Such results are not confined to TM. Other forms of meditation work equally well. At Rutgers University a research team headed by psychologist Robert Woolfolk compared three groups of severe insomniacs, people who, on average, took about an hour and a quarter to fall asleep at night and who reported other serious difficulties in sleeping.4 One group was taught progressive relaxation; another, a form of meditation which Woolfolk devised; and the third was not taught any technique.

The technique taught to the meditating subjects was basically the same as the breathing meditation described in Chapter 6 of The Book of Meditation. The only difference is that when they had mastered the meditation itself, Woolfolk’s subjects were then requested to select some specific mental image to focus upon while repeating this exercise.

At the end of four weeks, when the subjects’ daily sleep records were studied, the researchers found that both meditation and progressive relaxation had been effective. The subjects who had practiced these tasks were now able to fall asleep within about a half-hour after going to bed and the whole process was much easier for them. The do-nothing control group’s sleep habits had not changed. What was even more encouraging was the fact that a follow-up study done six months later showed that these gains were not only retained but, if anything, improved. Some subjects had by then even further reduced the time it took them to fall asleep.

Meditation, therefore, seems to be effective in dealing with some of the problems that are major concerns for the mental health professions: persistent anxiety, stress-related illness and sleep disturbances. But does it go further than this and affect attitudes, the traditional cornerstones of psychotherapy? This question is further explored in articles elsewhere on and in The Book of Meditation e-book.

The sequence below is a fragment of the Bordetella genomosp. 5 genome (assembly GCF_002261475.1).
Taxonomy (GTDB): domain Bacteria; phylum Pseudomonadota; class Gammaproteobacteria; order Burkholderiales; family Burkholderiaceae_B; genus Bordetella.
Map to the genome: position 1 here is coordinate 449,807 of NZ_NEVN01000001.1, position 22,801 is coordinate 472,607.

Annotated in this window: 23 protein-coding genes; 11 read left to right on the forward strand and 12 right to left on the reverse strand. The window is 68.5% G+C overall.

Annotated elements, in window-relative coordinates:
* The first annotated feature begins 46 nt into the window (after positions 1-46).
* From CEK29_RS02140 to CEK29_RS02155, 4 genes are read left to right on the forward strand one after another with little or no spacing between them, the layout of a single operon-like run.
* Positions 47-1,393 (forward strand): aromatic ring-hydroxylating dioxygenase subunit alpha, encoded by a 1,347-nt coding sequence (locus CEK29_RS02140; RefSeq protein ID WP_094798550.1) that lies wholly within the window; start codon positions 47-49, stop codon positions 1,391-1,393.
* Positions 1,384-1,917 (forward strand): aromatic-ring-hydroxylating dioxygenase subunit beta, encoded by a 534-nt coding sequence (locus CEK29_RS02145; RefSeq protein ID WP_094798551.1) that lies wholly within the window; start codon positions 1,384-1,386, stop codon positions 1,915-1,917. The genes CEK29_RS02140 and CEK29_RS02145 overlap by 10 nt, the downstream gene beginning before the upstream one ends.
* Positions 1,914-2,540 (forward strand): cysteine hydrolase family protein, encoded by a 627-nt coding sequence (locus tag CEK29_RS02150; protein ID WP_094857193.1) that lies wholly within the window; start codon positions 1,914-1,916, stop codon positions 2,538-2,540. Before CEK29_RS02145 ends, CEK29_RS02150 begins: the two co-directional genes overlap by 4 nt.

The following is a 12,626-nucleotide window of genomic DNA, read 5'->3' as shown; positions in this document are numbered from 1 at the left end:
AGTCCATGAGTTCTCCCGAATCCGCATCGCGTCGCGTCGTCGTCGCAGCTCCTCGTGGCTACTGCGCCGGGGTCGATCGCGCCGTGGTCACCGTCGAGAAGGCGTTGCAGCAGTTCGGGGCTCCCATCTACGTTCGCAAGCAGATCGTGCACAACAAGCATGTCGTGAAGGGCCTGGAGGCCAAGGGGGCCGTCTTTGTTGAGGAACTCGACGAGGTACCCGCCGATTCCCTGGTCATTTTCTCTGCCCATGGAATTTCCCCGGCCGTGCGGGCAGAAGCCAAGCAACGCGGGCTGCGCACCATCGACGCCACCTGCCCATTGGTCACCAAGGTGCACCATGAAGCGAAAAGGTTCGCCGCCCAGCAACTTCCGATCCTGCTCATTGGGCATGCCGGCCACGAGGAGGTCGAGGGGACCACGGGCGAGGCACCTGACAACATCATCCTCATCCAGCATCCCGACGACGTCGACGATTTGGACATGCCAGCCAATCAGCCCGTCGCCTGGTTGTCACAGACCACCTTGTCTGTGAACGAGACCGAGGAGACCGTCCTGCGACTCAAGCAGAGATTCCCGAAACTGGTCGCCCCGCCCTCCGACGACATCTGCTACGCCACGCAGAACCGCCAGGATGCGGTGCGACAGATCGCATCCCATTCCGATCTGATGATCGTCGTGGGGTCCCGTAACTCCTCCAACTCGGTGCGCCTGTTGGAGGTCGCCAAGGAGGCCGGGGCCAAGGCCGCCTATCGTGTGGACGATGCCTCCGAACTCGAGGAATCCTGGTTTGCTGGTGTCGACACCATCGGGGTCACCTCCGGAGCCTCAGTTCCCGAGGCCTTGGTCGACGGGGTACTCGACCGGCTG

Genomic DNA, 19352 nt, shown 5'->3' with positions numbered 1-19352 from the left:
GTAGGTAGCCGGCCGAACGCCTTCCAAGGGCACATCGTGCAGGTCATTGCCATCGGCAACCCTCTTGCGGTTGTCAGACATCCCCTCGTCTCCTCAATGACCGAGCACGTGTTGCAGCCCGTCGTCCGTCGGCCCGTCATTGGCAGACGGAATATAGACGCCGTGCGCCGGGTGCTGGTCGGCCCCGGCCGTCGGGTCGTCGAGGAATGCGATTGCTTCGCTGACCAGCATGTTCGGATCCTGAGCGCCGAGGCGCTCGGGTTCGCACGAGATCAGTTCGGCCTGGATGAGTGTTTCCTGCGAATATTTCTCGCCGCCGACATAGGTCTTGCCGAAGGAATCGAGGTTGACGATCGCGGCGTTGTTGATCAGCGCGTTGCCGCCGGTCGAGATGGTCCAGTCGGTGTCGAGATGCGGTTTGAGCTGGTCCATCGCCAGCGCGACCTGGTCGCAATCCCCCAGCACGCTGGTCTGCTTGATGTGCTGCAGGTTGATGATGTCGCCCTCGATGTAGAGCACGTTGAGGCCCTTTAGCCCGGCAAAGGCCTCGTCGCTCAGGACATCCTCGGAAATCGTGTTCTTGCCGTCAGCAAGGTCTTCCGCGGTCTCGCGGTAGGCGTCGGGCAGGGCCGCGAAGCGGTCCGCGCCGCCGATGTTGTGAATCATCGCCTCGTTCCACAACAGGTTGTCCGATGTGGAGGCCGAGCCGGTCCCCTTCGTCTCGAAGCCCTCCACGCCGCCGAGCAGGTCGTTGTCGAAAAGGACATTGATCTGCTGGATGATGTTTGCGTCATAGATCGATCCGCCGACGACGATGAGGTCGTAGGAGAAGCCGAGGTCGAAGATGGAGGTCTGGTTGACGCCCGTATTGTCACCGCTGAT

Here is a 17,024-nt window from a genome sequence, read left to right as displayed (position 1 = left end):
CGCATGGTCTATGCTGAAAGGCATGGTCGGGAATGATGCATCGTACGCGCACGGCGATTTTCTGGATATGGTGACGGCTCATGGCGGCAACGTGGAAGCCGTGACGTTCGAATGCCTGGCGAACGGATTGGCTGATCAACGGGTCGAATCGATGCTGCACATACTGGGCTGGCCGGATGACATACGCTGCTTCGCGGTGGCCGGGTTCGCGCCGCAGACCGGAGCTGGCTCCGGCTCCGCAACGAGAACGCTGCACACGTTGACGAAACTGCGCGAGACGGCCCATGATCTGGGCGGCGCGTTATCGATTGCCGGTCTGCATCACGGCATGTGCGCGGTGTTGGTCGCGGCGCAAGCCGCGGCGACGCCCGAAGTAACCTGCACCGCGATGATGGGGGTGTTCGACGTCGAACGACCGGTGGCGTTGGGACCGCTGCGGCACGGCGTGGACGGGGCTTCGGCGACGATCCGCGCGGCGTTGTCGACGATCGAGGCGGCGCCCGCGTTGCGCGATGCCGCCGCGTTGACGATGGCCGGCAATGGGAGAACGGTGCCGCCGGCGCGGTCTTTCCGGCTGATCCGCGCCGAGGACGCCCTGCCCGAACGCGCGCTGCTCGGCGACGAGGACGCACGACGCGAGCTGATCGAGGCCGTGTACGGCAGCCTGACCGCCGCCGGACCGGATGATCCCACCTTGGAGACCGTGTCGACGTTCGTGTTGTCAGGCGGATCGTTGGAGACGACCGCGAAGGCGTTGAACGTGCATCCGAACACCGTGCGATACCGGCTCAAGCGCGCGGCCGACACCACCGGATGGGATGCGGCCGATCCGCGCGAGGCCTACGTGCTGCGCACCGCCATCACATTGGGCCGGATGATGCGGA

1.     B. C. Glueck and C. P. Stroebel, ‘Biofeedback and Meditation in the Treatment of Psychiatric Illness’, Comprehensive Psychiatry, 16 (1975), pp. 303–21.A. G. P. Rimol, ‘Transcendental Meditation and its Effects on Sensory and Motor Perception’ (senior thesis, Princeton University, 1974).

2.     M. H. Silverman and E. L. Hartmann, ‘Transcendental Meditation and Sleep’ (paper presented before the Association for the Psycho physiological Study of Sleep, Edinburgh, 1975).

3.     D. E. Miskiman, ‘The Treatment of Insomnia by the Transcendental Meditation Program’, in Scientific Research on the Transcendental Meditation Program: Collected Papers, ed. D. W. Orme-Johnson and J. T. Farrow (Livingston Manor, NY: Maharishi European Research University Press, 1978) vol. I, pp. 296–300.

4.     R. L. Woolfolk, L. Carr-Kaffashan, P. M. Lehrer and T. F. McNulty, ‘Meditation Training as a Treatment for Insomnia’, Behavior Therapy, 7 (1976), pp. 359–65.

Dr. Patricia Carrington’s award winning meditation technique CSM (Clinically Standardized Meditation) is a clinically sensitive meditation method developed by the Medical Department of New York Telephone Company and used by numerous medical institutions, organizations, and individuals worldwide. For information click here.